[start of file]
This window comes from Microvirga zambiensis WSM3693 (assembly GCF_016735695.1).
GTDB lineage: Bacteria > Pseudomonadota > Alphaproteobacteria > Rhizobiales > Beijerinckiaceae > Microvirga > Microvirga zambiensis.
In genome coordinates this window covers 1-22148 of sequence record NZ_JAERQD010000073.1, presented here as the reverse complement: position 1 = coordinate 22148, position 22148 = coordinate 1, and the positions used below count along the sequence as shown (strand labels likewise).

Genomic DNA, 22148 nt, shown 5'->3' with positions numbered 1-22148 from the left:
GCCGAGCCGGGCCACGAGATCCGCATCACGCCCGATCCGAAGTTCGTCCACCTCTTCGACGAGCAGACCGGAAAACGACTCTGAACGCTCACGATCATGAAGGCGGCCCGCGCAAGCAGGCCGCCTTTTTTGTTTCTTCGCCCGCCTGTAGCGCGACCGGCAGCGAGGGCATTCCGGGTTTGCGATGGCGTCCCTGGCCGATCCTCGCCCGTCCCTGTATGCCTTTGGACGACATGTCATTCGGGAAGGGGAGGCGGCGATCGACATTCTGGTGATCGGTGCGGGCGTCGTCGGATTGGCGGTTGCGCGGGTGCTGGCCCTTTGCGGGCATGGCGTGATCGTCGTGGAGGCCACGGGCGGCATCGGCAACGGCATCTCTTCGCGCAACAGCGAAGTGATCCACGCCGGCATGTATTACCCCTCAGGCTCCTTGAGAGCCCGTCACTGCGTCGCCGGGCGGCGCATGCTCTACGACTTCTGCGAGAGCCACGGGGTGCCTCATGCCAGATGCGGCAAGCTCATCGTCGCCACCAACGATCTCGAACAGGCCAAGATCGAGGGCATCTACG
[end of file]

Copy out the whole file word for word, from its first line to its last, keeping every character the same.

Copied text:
This window comes from Microvirga zambiensis WSM3693 (assembly GCF_016735695.1).
GTDB lineage: Bacteria > Pseudomonadota > Alphaproteobacteria > Rhizobiales > Beijerinckiaceae > Microvirga > Microvirga zambiensis.
In genome coordinates this window covers 1-22148 of sequence record NZ_JAERQD010000073.1, presented here as the reverse complement: position 1 = coordinate 22148, position 22148 = coordinate 1, and the positions used below count along the sequence as shown (strand labels likewise).

Genomic DNA, 22148 nt, shown 5'->3' with positions numbered 1-22148 from the left:
GCCGAGCCGGGCCACGAGATCCGCATCACGCCCGATCCGAAGTTCGTCCACCTCTTCGACGAGCAGACCGGAAAACGACTCTGAACGCTCACGATCATGAAGGCGGCCCGCGCAAGCAGGCCGCCTTTTTTGTTTCTTCGCCCGCCTGTAGCGCGACCGGCAGCGAGGGCATTCCGGGTTTGCGATGGCGTCCCTGGCCGATCCTCGCCCGTCCCTGTATGCCTTTGGACGACATGTCATTCGGGAAGGGGAGGCGGCGATCGACATTCTGGTGATCGGTGCGGGCGTCGTCGGATTGGCGGTTGCGCGGGTGCTGGCCCTTTGCGGGCATGGCGTGATCGTCGTGGAGGCCACGGGCGGCATCGGCAACGGCATCTCTTCGCGCAACAGCGAAGTGATCCACGCCGGCATGTATTACCCCTCAGGCTCCTTGAGAGCCCGTCACTGCGTCGCCGGGCGGCGCATGCTCTACGACTTCTGCGAGAGCCACGGGGTGCCTCATGCCAGATGCGGCAAGCTCATCGTCGCCACCAACGATCTCGAACAGGCCAAGATCGAGGGCATCTACG